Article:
1911 Encyclopædia Britannica/Calorescence
CALORESCENCE (from the Lat. calor, heat), a term invented by John Tyndall to describe an optical phenomenon, the essential feature of which is the conversion of rays belonging to the dark infra-red portion of the spectrum into the more refrangible visible rays, i.e. heat rays into rays of light. Such a transformation had not previously been observed, although the converse phenomenon, i.e. the conversion of short waves of light into longer or less refrangible waves, had been shown by Sir G. G. Stokes to occur in fluorescent bodies. Tyndall’s experiments, however, were carried out on quite different lines, and have nothing to do with fluorescence (q.v.). His method was to sift out the long dark waves which are associated with the short visible waves constituting the light of the sun or of the electric arc and to concentrate the former to a focus. If the eye was placed at the focus, no sensation of light was observed, although small pieces of charcoal or blackened platinum foil were immediately raised to incandescence, thus giving rise to visible rays.
The experiment is more easily carried out with the electric light than with sunlight, as the former contains a smaller proportion of visible rays. According to Tyndall, 90% of the radiation from the electric arc is non-luminous. The arc being struck fin the usual way between two carbons, a concave mirror, placed close behind it, caused a large part of the radiation to be directed through an aperture in the camera and concentrated to a focus outside. In front of the aperture were placed a plate of transparent rock-salt, and a flat cell of thin glass containing a solution of iodine in carbon bisulphide. Both rock-salt and carbon bisulphide are extremely transparent to the luminous and also to the infra-red rays. The iodine in the solution, however, has the property of absorbing the luminous rays, while transmitting the infra-red rays copiously, so that in sufficient thicknesses the solution appears nearly black. Owing to the inflammable nature of carbon bisulphide, the plate of rock-salt was found to be hardly a sufficient protection, and Tyndall surrounded the iodine cell with an annular vessel through which cold water was made to flow. Any small body which was a good absorber of dark rays was rapidly heated to redness when placed at the focus. Platinized platinum (platinum foil upon which a thin film of platinum had been deposited electrolytically) and charcoal were rendered incandescent, black paper and matches immediately inflamed, ordinary brown paper pierced and burned, while thin white blotting-paper, owing to its transparency to the invisible rays, was scarcely tinged. A simpler arrangement, also employed by Tyndall, is to cause the rays to be reflected outwards parallel to one another, and to concentrate them by means of a small flask, containing the iodine solution and used as a lens, placed some distance from the camera. The rock-salt and cold water circulation can then be dispensed with.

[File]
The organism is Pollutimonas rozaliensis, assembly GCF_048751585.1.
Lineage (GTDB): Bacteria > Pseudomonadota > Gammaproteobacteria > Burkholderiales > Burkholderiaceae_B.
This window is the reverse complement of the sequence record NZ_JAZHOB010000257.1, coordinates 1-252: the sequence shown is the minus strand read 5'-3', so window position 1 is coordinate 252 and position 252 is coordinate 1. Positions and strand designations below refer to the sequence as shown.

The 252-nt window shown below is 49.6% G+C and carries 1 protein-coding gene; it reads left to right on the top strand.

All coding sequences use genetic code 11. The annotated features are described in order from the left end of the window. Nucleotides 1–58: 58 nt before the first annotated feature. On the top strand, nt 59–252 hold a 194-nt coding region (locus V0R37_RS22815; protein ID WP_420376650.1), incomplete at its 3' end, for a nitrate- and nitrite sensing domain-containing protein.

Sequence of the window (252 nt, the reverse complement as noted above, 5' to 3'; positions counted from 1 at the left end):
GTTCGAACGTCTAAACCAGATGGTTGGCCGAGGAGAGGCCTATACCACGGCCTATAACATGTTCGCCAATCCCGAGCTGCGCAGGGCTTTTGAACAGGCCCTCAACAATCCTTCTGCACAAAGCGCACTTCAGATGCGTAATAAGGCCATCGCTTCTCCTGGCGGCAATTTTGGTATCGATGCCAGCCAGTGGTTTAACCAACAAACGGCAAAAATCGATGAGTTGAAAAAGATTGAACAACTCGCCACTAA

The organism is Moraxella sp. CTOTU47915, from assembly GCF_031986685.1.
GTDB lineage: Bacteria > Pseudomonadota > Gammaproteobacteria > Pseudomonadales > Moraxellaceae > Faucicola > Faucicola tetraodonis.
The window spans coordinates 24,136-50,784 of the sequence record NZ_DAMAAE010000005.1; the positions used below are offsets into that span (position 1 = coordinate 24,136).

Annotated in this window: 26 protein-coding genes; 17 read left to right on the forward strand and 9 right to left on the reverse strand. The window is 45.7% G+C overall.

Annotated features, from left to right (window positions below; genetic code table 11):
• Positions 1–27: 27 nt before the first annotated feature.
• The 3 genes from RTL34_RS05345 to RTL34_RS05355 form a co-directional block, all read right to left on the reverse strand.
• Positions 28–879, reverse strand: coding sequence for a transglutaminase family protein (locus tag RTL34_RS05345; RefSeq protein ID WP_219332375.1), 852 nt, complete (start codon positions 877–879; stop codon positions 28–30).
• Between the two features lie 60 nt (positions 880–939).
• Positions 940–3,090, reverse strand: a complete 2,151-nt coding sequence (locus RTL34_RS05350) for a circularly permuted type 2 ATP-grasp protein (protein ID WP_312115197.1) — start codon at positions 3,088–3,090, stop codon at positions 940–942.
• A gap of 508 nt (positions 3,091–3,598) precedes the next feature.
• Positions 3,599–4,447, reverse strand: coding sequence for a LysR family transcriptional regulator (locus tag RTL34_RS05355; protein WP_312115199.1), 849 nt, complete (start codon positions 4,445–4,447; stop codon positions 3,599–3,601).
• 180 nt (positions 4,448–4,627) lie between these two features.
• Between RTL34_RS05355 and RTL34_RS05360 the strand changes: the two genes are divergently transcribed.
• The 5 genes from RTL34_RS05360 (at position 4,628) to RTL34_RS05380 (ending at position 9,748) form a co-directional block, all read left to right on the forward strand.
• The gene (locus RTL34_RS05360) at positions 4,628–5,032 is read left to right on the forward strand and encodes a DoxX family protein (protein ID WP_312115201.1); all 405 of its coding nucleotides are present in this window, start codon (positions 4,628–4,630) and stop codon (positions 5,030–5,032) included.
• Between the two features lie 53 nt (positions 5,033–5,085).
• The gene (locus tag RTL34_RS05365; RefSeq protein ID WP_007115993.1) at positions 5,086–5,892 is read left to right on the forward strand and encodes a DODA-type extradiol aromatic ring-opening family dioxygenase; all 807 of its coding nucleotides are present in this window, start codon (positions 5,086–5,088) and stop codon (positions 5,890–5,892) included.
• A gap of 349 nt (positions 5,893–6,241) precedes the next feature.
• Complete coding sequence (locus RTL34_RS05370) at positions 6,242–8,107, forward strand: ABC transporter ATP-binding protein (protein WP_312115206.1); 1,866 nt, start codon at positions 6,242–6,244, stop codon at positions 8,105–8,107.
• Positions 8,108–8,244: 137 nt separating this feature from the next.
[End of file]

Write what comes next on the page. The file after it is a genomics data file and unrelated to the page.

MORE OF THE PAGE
Since the rays used by Tyndall in these experiments are similar to those emitted by a heated body which is not hot enough to be luminous, it might be thought that the radiation, say from a hot kettle, could be concentrated to a focus and employed to render a small body luminous. It would, however, be impossible by such means to raise the receiving body to a higher temperature than the source of radiation. For it is easy to see that if, by means of lenses of rock-salt or mirrors, we focused all or nearly all the rays from a small surface on to another surface of equal area, this would not raise the temperature of the second surface above that of the first; and we could not obtain a greater concentration of rays from a large heated surface, since we could not have all parts of the surface simultaneously in focus. The desired result could be obtained if it were possible, by reflection or otherwise, to cause two different rays to unite without loss and pursue a common path. Such a result must be regarded as impossible of attainment, as it would imply the possibility of heat passing from one body to another at a higher temperature, contrary to the second law of thermodynamics (q.v.). Tyndall used the dark rays from a luminous source, which are emitted in a highly concentrated form, so that it was possible to obtain a high temperature, which was, however, much lower than that of the source.
A full account of Tyndall’s experiments will be found in his Heat, a Mode of Motion